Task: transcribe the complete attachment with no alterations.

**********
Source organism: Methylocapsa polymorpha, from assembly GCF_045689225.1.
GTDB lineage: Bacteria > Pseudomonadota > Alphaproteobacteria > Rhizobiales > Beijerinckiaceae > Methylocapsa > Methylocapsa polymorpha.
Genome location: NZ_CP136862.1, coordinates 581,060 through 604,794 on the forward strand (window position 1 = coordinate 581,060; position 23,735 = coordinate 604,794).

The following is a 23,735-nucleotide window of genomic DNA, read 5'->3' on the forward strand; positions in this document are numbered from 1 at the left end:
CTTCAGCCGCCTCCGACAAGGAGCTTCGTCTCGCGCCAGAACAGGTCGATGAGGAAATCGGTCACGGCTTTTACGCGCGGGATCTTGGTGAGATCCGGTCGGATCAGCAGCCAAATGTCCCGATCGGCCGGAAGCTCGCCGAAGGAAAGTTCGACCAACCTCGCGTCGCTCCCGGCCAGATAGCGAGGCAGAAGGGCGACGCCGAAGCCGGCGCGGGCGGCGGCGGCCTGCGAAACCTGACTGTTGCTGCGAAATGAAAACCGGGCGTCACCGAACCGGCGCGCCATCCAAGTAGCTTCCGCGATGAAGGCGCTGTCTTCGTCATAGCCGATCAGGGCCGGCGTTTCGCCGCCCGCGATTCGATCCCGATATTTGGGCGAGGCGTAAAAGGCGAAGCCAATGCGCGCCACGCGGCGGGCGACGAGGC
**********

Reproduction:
Source organism: Methylocapsa polymorpha, from assembly GCF_045689225.1.
GTDB lineage: Bacteria > Pseudomonadota > Alphaproteobacteria > Rhizobiales > Beijerinckiaceae > Methylocapsa > Methylocapsa polymorpha.
Genome location: NZ_CP136862.1, coordinates 581,060 through 604,794 on the forward strand (window position 1 = coordinate 581,060; position 23,735 = coordinate 604,794).

The following is a 23,735-nucleotide window of genomic DNA, read 5'->3' on the forward strand; positions in this document are numbered from 1 at the left end:
CTTCAGCCGCCTCCGACAAGGAGCTTCGTCTCGCGCCAGAACAGGTCGATGAGGAAATCGGTCACGGCTTTTACGCGCGGGATCTTGGTGAGATCCGGTCGGATCAGCAGCCAAATGTCCCGATCGGCCGGAAGCTCGCCGAAGGAAAGTTCGACCAACCTCGCGTCGCTCCCGGCCAGATAGCGAGGCAGAAGGGCGACGCCGAAGCCGGCGCGGGCGGCGGCGGCCTGCGAAACCTGACTGTTGCTGCGAAATGAAAACCGGGCGTCACCGAACCGGCGCGCCATCCAAGTAGCTTCCGCGATGAAGGCGCTGTCTTCGTCATAGCCGATCAGGGCCGGCGTTTCGCCGCCCGCGATTCGATCCCGATATTTGGGCGAGGCGTAAAAGGCGAAGCCAATGCGCGCCACGCGGCGGGCGACGAGGC